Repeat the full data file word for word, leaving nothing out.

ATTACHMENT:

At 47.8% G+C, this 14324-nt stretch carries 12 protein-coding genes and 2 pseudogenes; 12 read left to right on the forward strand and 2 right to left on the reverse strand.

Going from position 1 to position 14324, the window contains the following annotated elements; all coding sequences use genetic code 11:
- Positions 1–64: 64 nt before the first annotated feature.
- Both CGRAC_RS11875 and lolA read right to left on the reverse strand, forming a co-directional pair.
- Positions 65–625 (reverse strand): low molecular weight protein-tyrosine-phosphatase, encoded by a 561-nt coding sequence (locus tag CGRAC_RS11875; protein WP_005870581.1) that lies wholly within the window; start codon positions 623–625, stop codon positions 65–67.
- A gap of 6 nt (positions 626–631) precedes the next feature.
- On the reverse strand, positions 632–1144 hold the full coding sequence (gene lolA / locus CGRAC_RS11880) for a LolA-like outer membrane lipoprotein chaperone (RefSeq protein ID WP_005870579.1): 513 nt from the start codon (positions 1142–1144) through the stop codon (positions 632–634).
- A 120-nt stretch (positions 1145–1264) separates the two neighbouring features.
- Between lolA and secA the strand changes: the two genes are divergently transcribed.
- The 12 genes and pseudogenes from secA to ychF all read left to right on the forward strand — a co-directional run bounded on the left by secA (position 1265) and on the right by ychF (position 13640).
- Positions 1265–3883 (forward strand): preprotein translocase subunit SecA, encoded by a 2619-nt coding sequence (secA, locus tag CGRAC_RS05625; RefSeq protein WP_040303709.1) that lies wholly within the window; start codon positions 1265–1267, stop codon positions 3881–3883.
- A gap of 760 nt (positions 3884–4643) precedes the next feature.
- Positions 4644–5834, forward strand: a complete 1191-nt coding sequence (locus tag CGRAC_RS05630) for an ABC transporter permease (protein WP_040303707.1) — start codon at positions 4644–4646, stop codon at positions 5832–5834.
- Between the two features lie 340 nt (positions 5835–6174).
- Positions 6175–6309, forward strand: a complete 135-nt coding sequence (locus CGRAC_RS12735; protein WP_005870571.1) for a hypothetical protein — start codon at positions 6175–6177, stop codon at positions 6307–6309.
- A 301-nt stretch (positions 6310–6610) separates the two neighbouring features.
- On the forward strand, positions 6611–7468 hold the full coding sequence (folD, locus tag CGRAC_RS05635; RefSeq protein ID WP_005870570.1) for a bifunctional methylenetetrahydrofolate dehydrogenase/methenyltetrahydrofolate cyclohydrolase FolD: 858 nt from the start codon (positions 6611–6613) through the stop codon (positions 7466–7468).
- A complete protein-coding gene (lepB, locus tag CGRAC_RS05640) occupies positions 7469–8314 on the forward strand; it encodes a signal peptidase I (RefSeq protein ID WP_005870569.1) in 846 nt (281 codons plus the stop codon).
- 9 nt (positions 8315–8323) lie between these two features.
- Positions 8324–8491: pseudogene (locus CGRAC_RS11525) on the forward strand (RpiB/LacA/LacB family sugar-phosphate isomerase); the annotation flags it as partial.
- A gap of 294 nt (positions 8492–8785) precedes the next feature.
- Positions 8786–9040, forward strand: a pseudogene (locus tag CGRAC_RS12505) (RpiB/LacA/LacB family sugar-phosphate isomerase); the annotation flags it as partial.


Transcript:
At 47.8% G+C, this 14324-nt stretch carries 12 protein-coding genes and 2 pseudogenes; 12 read left to right on the forward strand and 2 right to left on the reverse strand.

Going from position 1 to position 14324, the window contains the following annotated elements; all coding sequences use genetic code 11:
- Positions 1–64: 64 nt before the first annotated feature.
- Both CGRAC_RS11875 and lolA read right to left on the reverse strand, forming a co-directional pair.
- Positions 65–625 (reverse strand): low molecular weight protein-tyrosine-phosphatase, encoded by a 561-nt coding sequence (locus tag CGRAC_RS11875; protein WP_005870581.1) that lies wholly within the window; start codon positions 623–625, stop codon positions 65–67.
- A gap of 6 nt (positions 626–631) precedes the next feature.
- On the reverse strand, positions 632–1144 hold the full coding sequence (gene lolA / locus CGRAC_RS11880) for a LolA-like outer membrane lipoprotein chaperone (RefSeq protein ID WP_005870579.1): 513 nt from the start codon (positions 1142–1144) through the stop codon (positions 632–634).
- A 120-nt stretch (positions 1145–1264) separates the two neighbouring features.
- Between lolA and secA the strand changes: the two genes are divergently transcribed.
- The 12 genes and pseudogenes from secA to ychF all read left to right on the forward strand — a co-directional run bounded on the left by secA (position 1265) and on the right by ychF (position 13640).
- Positions 1265–3883 (forward strand): preprotein translocase subunit SecA, encoded by a 2619-nt coding sequence (secA, locus tag CGRAC_RS05625; RefSeq protein WP_040303709.1) that lies wholly within the window; start codon positions 1265–1267, stop codon positions 3881–3883.
- A gap of 760 nt (positions 3884–4643) precedes the next feature.
- Positions 4644–5834, forward strand: a complete 1191-nt coding sequence (locus tag CGRAC_RS05630) for an ABC transporter permease (protein WP_040303707.1) — start codon at positions 4644–4646, stop codon at positions 5832–5834.
- Between the two features lie 340 nt (positions 5835–6174).
- Positions 6175–6309, forward strand: a complete 135-nt coding sequence (locus CGRAC_RS12735; protein WP_005870571.1) for a hypothetical protein — start codon at positions 6175–6177, stop codon at positions 6307–6309.
- A 301-nt stretch (positions 6310–6610) separates the two neighbouring features.
- On the forward strand, positions 6611–7468 hold the full coding sequence (folD, locus tag CGRAC_RS05635; RefSeq protein ID WP_005870570.1) for a bifunctional methylenetetrahydrofolate dehydrogenase/methenyltetrahydrofolate cyclohydrolase FolD: 858 nt from the start codon (positions 6611–6613) through the stop codon (positions 7466–7468).
- A complete protein-coding gene (lepB, locus tag CGRAC_RS05640) occupies positions 7469–8314 on the forward strand; it encodes a signal peptidase I (RefSeq protein ID WP_005870569.1) in 846 nt (281 codons plus the stop codon).
- 9 nt (positions 8315–8323) lie between these two features.
- Positions 8324–8491: pseudogene (locus CGRAC_RS11525) on the forward strand (RpiB/LacA/LacB family sugar-phosphate isomerase); the annotation flags it as partial.
- A gap of 294 nt (positions 8492–8785) precedes the next feature.
- Positions 8786–9040, forward strand: a pseudogene (locus tag CGRAC_RS12505) (RpiB/LacA/LacB family sugar-phosphate isomerase); the annotation flags it as partial.